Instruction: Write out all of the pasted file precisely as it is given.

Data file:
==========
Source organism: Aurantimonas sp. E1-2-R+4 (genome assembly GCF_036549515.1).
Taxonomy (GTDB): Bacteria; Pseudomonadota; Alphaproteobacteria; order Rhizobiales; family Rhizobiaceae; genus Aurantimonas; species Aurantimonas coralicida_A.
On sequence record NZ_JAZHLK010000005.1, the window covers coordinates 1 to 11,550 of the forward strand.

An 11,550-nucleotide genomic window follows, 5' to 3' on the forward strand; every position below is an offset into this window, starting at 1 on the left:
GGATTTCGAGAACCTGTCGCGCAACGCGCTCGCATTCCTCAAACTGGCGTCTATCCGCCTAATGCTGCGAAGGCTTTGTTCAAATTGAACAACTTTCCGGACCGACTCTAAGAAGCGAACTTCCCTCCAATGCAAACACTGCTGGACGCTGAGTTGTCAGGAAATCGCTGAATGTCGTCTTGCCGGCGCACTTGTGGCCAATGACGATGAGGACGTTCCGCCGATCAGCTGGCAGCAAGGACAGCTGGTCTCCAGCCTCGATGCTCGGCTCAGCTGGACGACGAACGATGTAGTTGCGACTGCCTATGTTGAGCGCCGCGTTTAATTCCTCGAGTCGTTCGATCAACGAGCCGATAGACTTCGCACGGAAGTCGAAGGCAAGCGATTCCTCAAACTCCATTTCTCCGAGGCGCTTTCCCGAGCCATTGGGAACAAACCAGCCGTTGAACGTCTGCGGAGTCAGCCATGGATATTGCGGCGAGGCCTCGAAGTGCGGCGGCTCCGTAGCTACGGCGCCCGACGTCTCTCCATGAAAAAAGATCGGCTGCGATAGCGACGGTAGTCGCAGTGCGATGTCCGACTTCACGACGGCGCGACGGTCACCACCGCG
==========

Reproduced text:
Source organism: Aurantimonas sp. E1-2-R+4 (genome assembly GCF_036549515.1).
Taxonomy (GTDB): Bacteria; Pseudomonadota; Alphaproteobacteria; order Rhizobiales; family Rhizobiaceae; genus Aurantimonas; species Aurantimonas coralicida_A.
On sequence record NZ_JAZHLK010000005.1, the window covers coordinates 1 to 11,550 of the forward strand.

An 11,550-nucleotide genomic window follows, 5' to 3' on the forward strand; every position below is an offset into this window, starting at 1 on the left:
GGATTTCGAGAACCTGTCGCGCAACGCGCTCGCATTCCTCAAACTGGCGTCTATCCGCCTAATGCTGCGAAGGCTTTGTTCAAATTGAACAACTTTCCGGACCGACTCTAAGAAGCGAACTTCCCTCCAATGCAAACACTGCTGGACGCTGAGTTGTCAGGAAATCGCTGAATGTCGTCTTGCCGGCGCACTTGTGGCCAATGACGATGAGGACGTTCCGCCGATCAGCTGGCAGCAAGGACAGCTGGTCTCCAGCCTCGATGCTCGGCTCAGCTGGACGACGAACGATGTAGTTGCGACTGCCTATGTTGAGCGCCGCGTTTAATTCCTCGAGTCGTTCGATCAACGAGCCGATAGACTTCGCACGGAAGTCGAAGGCAAGCGATTCCTCAAACTCCATTTCTCCGAGGCGCTTTCCCGAGCCATTGGGAACAAACCAGCCGTTGAACGTCTGCGGAGTCAGCCATGGATATTGCGGCGAGGCCTCGAAGTGCGGCGGCTCCGTAGCTACGGCGCCCGACGTCTCTCCATGAAAAAAGATCGGCTGCGATAGCGACGGTAGTCGCAGTGCGATGTCCGACTTCACGACGGCGCGACGGTCACCACCGCG